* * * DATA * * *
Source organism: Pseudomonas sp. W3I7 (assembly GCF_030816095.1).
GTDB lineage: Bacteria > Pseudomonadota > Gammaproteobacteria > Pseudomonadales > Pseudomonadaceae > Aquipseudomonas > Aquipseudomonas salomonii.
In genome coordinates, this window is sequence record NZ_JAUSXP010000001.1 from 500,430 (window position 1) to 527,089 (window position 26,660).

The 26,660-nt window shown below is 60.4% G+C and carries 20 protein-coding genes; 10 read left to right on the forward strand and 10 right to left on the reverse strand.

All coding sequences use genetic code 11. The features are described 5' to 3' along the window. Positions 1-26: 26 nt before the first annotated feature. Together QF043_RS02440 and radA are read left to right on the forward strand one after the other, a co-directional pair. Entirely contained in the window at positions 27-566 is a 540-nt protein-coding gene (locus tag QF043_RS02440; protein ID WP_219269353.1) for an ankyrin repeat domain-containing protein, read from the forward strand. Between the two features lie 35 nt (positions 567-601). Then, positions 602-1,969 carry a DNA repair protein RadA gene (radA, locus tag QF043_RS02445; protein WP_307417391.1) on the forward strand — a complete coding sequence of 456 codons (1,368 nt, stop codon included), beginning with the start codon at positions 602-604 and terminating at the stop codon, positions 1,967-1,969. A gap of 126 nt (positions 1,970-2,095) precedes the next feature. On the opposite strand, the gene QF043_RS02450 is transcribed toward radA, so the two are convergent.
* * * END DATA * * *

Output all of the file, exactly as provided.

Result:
Source organism: Pseudomonas sp. W3I7 (assembly GCF_030816095.1).
GTDB lineage: Bacteria > Pseudomonadota > Gammaproteobacteria > Pseudomonadales > Pseudomonadaceae > Aquipseudomonas > Aquipseudomonas salomonii.
In genome coordinates, this window is sequence record NZ_JAUSXP010000001.1 from 500,430 (window position 1) to 527,089 (window position 26,660).

The 26,660-nt window shown below is 60.4% G+C and carries 20 protein-coding genes; 10 read left to right on the forward strand and 10 right to left on the reverse strand.

All coding sequences use genetic code 11. The features are described 5' to 3' along the window. Positions 1-26: 26 nt before the first annotated feature. Together QF043_RS02440 and radA are read left to right on the forward strand one after the other, a co-directional pair. Entirely contained in the window at positions 27-566 is a 540-nt protein-coding gene (locus tag QF043_RS02440; protein ID WP_219269353.1) for an ankyrin repeat domain-containing protein, read from the forward strand. Between the two features lie 35 nt (positions 567-601). Then, positions 602-1,969 carry a DNA repair protein RadA gene (radA, locus tag QF043_RS02445; protein WP_307417391.1) on the forward strand — a complete coding sequence of 456 codons (1,368 nt, stop codon included), beginning with the start codon at positions 602-604 and terminating at the stop codon, positions 1,967-1,969. A gap of 126 nt (positions 1,970-2,095) precedes the next feature. On the opposite strand, the gene QF043_RS02450 is transcribed toward radA, so the two are convergent.